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“It crashed in … Australia killing one cow.”

I saw this yesterday on a History Channel program about Skylab.

Problem:
A comma is missing.

Explanation:
The television program was about Skylab.

As the program went to a commercial break, a multi-sentence blurb appeared on the screen, and the narrator read the blurb about Skylab.

One of the sentences was “It crashed in a remote area of Western Australia killing one cow.”

The narrator was smart enough to pause after he said “Australia”; otherwise, the sentence would have sounded odd.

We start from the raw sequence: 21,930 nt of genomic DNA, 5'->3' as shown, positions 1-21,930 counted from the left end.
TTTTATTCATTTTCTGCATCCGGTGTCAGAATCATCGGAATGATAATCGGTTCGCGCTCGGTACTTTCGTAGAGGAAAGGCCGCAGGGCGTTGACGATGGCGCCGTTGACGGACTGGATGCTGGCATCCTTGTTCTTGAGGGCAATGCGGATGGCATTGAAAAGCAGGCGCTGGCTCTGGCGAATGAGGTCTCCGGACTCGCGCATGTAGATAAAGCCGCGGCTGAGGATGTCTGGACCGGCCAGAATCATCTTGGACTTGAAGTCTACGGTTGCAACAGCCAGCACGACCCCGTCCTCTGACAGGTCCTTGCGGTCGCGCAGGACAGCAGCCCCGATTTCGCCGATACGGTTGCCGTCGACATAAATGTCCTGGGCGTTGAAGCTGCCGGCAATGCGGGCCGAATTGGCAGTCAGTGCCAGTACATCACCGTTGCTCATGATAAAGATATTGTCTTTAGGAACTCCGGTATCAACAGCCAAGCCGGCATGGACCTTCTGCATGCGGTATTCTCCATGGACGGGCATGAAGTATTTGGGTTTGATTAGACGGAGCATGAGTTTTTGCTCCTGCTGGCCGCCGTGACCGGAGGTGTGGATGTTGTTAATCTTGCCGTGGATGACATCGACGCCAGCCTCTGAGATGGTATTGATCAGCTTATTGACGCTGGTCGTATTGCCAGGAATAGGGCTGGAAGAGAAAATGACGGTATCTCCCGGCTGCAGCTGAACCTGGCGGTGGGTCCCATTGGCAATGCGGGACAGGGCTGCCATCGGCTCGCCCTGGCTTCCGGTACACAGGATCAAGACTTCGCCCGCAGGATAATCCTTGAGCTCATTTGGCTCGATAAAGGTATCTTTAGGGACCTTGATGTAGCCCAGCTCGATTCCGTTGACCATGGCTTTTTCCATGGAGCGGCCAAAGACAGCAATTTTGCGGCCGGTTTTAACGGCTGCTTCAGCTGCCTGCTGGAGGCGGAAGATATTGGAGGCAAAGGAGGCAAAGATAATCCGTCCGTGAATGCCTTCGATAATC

Commas tell readers where to put pauses when speaking a sentence.

“It crashed in a remote area of Western Australia” is a complete sentence on its own, and “killing one cow” is an aside that adds information, so “Australia” should be immediately followed by a comma.

Look at these two sentences:

  1. Jim hit the man running from the police.
  2. Jim hit the man, running from the police.

Sentence #1 means that Jim hit the man who was running from the police. In contrast, sentence #2 means that Jim hit the man while Jim was running from the police. See what a difference a comma makes?

Solution:
“It crashed in … Australia, killing one cow.”

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